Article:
After a four-year stint as head coach of the Cleveland Browns and plenty of drama (where he spent time as a Pats assistant, as well as technical head coach of the New York Jets), Belichick became the head coach and de facto general manager of the Patriots in 2000.
Belichick’s first draft for the Patriots was the 2000 NFL Draft, and now-owner Kraft later recalled the minutes before the Pats went on the clock for pick number 199 in a mini-documentary focused on that draft. He mentions Belichick taking a look at who was still available, and remarking, “Wow. Brady’s still on the board.” With that, Brady became the biggest draft steal in football history.
Well, he would be. Problem was, the Pats already had three QBs on the roster in 2000. If Brady wanted to start, he had to beat out all three, including Bledsoe, who had just received a then-record contract for 10 years and $103 million.
Luckily for Brady, he had a starter’s confidence from his first training camp. In the same mini-documentary, Kraft recounts a story from this first training camp, in which Brady, a sixth-round draft pick that had no right interacting with the team’s owner other than simply exchanging pleasantries, went right up to Kraft and introduced himself. Kraft responded, “I know who you are. You’re our sixth-round draft choice.” Kraft later recalled how Brady “looked me, like a laser, eye-to-eye, and he said, ‘That’s right. And I’m the best decision this organization has ever made’”.
The very next season, after Bledsoe sheared a blood vessel in his chest, Brady led the Pats to victory in 11 of the next 14 games. Then, in the Divisional Round of the playoffs, Brady won what would become known as the Tuck Rule Game and with that, set the Pats on the road to Super Bowl XXXVI. Brady proceeded to take down the “Greatest Show on Turf” Rams for the Pats’ first-ever Super Bowl title. That season, and the decades of dominance to come, have validated Brady’s confidence a hundred times over.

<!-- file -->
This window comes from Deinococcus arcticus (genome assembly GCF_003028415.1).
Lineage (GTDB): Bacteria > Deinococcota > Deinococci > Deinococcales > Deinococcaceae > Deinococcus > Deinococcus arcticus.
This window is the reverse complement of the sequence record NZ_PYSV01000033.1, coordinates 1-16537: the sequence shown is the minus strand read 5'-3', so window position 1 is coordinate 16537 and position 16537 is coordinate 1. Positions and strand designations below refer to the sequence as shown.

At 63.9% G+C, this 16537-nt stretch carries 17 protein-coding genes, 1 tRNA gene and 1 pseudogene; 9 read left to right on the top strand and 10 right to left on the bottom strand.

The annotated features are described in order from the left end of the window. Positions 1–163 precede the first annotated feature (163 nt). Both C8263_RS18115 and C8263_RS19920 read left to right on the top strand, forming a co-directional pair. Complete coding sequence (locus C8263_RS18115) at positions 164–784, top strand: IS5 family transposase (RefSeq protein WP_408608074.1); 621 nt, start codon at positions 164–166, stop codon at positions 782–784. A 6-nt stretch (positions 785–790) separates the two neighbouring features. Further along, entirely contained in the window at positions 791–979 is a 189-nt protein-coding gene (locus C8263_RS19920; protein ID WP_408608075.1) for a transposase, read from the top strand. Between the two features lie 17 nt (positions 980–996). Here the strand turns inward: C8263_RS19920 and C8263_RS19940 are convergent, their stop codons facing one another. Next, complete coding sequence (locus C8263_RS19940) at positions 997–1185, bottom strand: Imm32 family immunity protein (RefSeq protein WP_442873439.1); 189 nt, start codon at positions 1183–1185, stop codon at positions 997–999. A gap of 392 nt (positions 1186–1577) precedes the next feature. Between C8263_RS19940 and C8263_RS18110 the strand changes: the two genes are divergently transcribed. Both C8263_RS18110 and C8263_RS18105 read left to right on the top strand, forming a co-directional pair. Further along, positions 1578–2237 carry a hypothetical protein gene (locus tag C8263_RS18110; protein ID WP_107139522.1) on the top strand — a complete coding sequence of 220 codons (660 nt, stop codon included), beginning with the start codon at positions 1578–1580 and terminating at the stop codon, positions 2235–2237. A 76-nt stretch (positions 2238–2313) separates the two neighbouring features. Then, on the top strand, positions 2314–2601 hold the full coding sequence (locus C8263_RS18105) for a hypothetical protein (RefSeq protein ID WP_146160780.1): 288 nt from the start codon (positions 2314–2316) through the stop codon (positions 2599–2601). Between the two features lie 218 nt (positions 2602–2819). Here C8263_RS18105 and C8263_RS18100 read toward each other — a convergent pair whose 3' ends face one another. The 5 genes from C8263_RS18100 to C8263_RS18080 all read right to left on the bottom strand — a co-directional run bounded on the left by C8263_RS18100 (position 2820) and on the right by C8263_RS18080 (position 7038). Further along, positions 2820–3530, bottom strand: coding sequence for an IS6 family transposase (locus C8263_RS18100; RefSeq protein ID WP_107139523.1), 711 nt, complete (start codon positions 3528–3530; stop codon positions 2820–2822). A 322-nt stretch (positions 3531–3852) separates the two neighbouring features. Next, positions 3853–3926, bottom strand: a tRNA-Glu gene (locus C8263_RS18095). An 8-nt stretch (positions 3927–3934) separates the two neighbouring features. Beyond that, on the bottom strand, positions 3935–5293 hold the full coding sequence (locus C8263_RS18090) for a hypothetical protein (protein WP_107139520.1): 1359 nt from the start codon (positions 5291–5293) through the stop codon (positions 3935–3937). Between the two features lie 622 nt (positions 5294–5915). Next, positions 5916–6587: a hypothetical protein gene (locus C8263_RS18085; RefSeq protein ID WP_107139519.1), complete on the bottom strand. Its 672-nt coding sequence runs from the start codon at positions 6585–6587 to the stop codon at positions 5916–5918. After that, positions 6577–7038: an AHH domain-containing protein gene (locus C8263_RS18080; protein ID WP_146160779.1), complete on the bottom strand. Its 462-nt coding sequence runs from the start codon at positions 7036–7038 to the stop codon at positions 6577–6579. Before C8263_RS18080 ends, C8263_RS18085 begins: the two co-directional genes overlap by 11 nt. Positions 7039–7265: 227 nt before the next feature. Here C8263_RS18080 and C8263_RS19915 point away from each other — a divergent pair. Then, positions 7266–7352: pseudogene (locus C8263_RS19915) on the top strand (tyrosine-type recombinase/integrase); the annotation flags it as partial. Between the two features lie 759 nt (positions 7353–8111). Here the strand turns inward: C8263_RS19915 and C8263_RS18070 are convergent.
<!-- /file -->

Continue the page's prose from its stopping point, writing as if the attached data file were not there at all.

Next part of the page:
Twenty years later, Brady has created a lifetime of memories for millions of people: fans, haters and impartial observers alike. From the nine Super Bowls to each of his NFL-record 255 wins, to every pass thrown en route to the most yards and touchdowns in playoff history, Brady has left an indelible mark on football history.
But it wasn’t just his on-field contributions that carved his bust on the fictional New England sports Mount Rushmore. Everything from his dedicated engagement with the Best Buddies organization (especially locally) to his iconic bromance with wide receiver Julian Edelman has captured the minds and hearts of New Englanders young and old, and his impact on the region will never disappear.
Ever since he stepped in for Bledsoe that evening in 2001, Pats haters and pundits have always wondered when the day the “bad man” would finally leave New England would come. It took two decades, but that day eventually came. All that’s left for Pats fans is to say so long, and thanks for everything.
So thank you, Tom. Thanks for the Super Bowls, all nine of them, thanks for 18 winning seasons, thanks for the last 20 years. Have fun in Florida. If anyone deserves it, you do.